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Diabetes Genetics and My Children.

Diabetes Genetics and My Children

I worry about my children. I don’t want them to have diabetes. The reality is, they are at risk.

I have to admit, when I was first diagnosed with type 2 diabetes back in 2005 I knew very little about diabetes. I knew that because I had gestational diabetes when I was pregnant with my son I was at higher risk but I didn’t really think it would be my reality. I realized my type 2 diabetes was caused mainly by my lifestyle. Years later, I heard genetics was playing a role. That gave me something to think, and worry about. Now it wasn’t just about the pregnancy, me or my lifestyle which I could control, there was now this piece I couldn’t. And worse yet, it could affect my son later in life.

Genetics and diabetes

I don’t pretend to know a lot about genetics. Here’s what I have gleaned from reading up on it:

  • There are currently 150 genetic (DNA) variations related to diabetes that everyone, diabetic or not, carries.
  • There are other genetic influences that may lower the risk as well as increase it.
  • Our genes change over time and ‘express’ themselves differently depending on what else has influenced them.
  • It is believed that the outside influence of negative lifestyle choices, can raise the genetic risk of developing type 2 diabetes.
  • These genetic changes are very subtle.
  • These genetic changes affect “the development and function of beta cells in the pancreas, the release and processing of insulin, and cells’ sensitivity to the effects of insulin.”
  • And lastly, there is still a lot we don’t know about these genes and how they work to influence the development of diabetes.

I started asking some questions in my family beginning with my mom. She had been estranged from her one brother and seemed to recall hearing about “diabetes.” When I asked a few more questions, I found out he didn’t have diabetes. There was no one in my family going back a few generations on either side that had type 2 diabetes that we were aware of. My mom did however recall something about her grandmother. When mom was little, she remembers her grandmother giving herself needles which mom told me was for diabetes. We can also assume her diabetes was type 1 since her grandmother had been doing this since she was very young. Quite possibly this could be a genetic link for me. Even back 20 yrs ago, experts didn’t believe as strongly as they do today that there was a genetic connection between all types of diabetes. Now experts believe there likely is a link especially in light of another type of diabetes called latent autoimmune diabetes of the adult, LADA for short. They have discovered this type of diabetes (Type 1.5) has genetic components of both type 1 and type 2.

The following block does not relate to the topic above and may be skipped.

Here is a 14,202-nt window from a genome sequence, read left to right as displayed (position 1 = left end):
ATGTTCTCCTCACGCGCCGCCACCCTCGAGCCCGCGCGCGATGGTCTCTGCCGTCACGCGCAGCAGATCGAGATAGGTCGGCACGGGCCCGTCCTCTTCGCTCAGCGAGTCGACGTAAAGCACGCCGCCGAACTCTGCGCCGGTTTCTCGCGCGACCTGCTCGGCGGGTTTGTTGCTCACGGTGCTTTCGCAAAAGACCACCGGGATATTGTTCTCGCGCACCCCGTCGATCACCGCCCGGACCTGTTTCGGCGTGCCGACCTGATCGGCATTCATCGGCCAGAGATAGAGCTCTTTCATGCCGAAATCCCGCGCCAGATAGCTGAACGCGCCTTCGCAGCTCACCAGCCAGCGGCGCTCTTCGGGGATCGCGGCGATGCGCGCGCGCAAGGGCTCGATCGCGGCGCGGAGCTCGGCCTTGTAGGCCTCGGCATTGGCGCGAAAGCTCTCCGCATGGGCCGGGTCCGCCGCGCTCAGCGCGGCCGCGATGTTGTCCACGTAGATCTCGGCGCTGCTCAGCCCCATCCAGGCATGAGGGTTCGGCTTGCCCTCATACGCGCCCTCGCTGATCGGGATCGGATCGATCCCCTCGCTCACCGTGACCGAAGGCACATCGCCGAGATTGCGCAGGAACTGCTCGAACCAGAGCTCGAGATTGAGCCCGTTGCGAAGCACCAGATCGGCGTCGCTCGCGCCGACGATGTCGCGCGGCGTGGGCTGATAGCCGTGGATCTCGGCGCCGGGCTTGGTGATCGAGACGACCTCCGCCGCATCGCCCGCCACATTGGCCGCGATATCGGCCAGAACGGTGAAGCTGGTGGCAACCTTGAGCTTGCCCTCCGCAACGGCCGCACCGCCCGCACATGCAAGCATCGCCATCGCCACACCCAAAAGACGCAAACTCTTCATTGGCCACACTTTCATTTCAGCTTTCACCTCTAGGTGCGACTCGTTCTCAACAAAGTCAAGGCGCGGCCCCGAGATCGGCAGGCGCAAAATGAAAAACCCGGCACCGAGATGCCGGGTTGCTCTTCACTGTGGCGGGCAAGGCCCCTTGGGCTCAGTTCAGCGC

For my immediate family, I worry about my children. Both of my kids are as much at risk as the general population is based on lifestyle, their diet and activity. My son however was the diabetic pregnancy. I was healthy prior to the pregnancy, overweight but healthy. I followed the strict guidelines when I found out I had gestational diabetes to keep my sugars controlled. I did a fair bit of reading about what it could mean to the baby during delivery and shortly after birth, and to me later in life. He was growing at the proper rate, not too fast and not getting too big. I was pretty confident he would be fine at birth, and he was. The reality is, my son is the one at higher risk from a genetic standpoint. I carry a fair bit of guilt over this. Logically, I know I can’t control how my genes changed but I still feel the guilt and sadness knowing my son or his children could be affected later in life. At present my son is 6’ 4” and slim. For him, lifestyle may be less of an issue. For him, genetics may play a bigger role.

I hope the dollars that are going into diabetes research helps to teach us what more we can do to prevent future generations from having to live with diabetes.

This article represents the opinions, thoughts, and experiences of the author; none of this content has been paid for by any advertiser. The team does not recommend or endorse any products or treatments discussed herein. Learn more about how we maintain editorial integrity here.

  1. Your Guide to Understanding Genetic Conditions - Type 2 Diabetes. Genetic Home Reference. Accessed March 16, 2018
  2. What is Gestational Diabetes. American Diabetes Association. Accessed March 16, 2018
  3. Laugesen E, Østergaard JA, Leslie RDG. Latent autoimmune diabetes of the adult: current knowledge and uncertainty. Diabetic Medicine. 2015;32(7):843-852. doi:10.1111/dme.12700.
  4. Children six times more likely to develop Type 2 diabetes if mother has gestational diabetes. Diabetes UK. March 16, 2018
  5. Damm, P. (2009), Future risk of diabetes in mother and child after gestational diabetes mellitus. Intl Jrnl Gynecology & Obste, 104: S25–S26. doi: 10.1016/j.ijgo.2008.11.025
  6. Diabetes mellitus type 2. Genetic Testing Registry. Accessed March 16, 2018